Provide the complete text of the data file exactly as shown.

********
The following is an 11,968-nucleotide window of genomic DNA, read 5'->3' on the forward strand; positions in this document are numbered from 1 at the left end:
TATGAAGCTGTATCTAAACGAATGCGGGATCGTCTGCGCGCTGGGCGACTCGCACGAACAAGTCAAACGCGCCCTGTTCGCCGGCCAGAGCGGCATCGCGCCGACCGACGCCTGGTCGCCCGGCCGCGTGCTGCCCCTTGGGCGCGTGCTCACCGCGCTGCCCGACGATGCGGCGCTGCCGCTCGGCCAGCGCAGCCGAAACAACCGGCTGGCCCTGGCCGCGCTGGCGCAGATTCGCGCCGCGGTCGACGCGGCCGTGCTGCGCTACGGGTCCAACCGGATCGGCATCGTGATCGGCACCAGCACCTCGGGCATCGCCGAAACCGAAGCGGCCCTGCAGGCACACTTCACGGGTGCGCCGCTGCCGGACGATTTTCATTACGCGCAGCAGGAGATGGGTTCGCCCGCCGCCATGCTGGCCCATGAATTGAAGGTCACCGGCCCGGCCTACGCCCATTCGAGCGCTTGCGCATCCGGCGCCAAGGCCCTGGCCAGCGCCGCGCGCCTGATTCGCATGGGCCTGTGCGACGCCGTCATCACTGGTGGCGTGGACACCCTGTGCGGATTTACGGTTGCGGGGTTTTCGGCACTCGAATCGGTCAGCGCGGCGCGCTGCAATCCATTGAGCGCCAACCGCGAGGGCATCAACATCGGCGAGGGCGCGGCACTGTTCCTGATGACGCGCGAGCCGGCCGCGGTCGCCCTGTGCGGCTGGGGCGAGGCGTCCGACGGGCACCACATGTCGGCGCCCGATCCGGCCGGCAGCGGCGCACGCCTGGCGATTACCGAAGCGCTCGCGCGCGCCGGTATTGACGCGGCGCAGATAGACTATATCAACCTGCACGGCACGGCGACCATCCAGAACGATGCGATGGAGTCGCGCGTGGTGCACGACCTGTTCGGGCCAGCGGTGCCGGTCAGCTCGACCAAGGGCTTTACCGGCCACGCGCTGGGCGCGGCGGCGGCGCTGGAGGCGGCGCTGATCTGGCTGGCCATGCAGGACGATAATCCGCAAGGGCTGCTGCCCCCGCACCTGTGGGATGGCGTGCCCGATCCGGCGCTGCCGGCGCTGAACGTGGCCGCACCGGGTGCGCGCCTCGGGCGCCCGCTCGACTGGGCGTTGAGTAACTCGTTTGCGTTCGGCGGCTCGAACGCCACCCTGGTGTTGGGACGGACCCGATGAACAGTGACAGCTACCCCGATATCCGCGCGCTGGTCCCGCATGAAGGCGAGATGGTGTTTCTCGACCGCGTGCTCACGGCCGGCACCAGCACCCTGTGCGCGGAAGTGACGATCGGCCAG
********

The following is an 11,968-nucleotide window of genomic DNA, read 5'->3' on the forward strand; positions in this document are numbered from 1 at the left end:
TATGAAGCTGTATCTAAACGAATGCGGGATCGTCTGCGCGCTGGGCGACTCGCACGAACAAGTCAAACGCGCCCTGTTCGCCGGCCAGAGCGGCATCGCGCCGACCGACGCCTGGTCGCCCGGCCGCGTGCTGCCCCTTGGGCGCGTGCTCACCGCGCTGCCCGACGATGCGGCGCTGCCGCTCGGCCAGCGCAGCCGAAACAACCGGCTGGCCCTGGCCGCGCTGGCGCAGATTCGCGCCGCGGTCGACGCGGCCGTGCTGCGCTACGGGTCCAACCGGATCGGCATCGTGATCGGCACCAGCACCTCGGGCATCGCCGAAACCGAAGCGGCCCTGCAGGCACACTTCACGGGTGCGCCGCTGCCGGACGATTTTCATTACGCGCAGCAGGAGATGGGTTCGCCCGCCGCCATGCTGGCCCATGAATTGAAGGTCACCGGCCCGGCCTACGCCCATTCGAGCGCTTGCGCATCCGGCGCCAAGGCCCTGGCCAGCGCCGCGCGCCTGATTCGCATGGGCCTGTGCGACGCCGTCATCACTGGTGGCGTGGACACCCTGTGCGGATTTACGGTTGCGGGGTTTTCGGCACTCGAATCGGTCAGCGCGGCGCGCTGCAATCCATTGAGCGCCAACCGCGAGGGCATCAACATCGGCGAGGGCGCGGCACTGTTCCTGATGACGCGCGAGCCGGCCGCGGTCGCCCTGTGCGGCTGGGGCGAGGCGTCCGACGGGCACCACATGTCGGCGCCCGATCCGGCCGGCAGCGGCGCACGCCTGGCGATTACCGAAGCGCTCGCGCGCGCCGGTATTGACGCGGCGCAGATAGACTATATCAACCTGCACGGCACGGCGACCATCCAGAACGATGCGATGGAGTCGCGCGTGGTGCACGACCTGTTCGGGCCAGCGGTGCCGGTCAGCTCGACCAAGGGCTTTACCGGCCACGCGCTGGGCGCGGCGGCGGCGCTGGAGGCGGCGCTGATCTGGCTGGCCATGCAGGACGATAATCCGCAAGGGCTGCTGCCCCCGCACCTGTGGGATGGCGTGCCCGATCCGGCGCTGCCGGCGCTGAACGTGGCCGCACCGGGTGCGCGCCTCGGGCGCCCGCTCGACTGGGCGTTGAGTAACTCGTTTGCGTTCGGCGGCTCGAACGCCACCCTGGTGTTGGGACGGACCCGATGAACAGTGACAGCTACCCCGATATCCGCGCGCTGGTCCCGCATGAAGGCGAGATGGTGTTTCTCGACCGCGTGCTCACGGCCGGCACCAGCACCCTGTGCGCGGAAGTGACGATCGGCCAG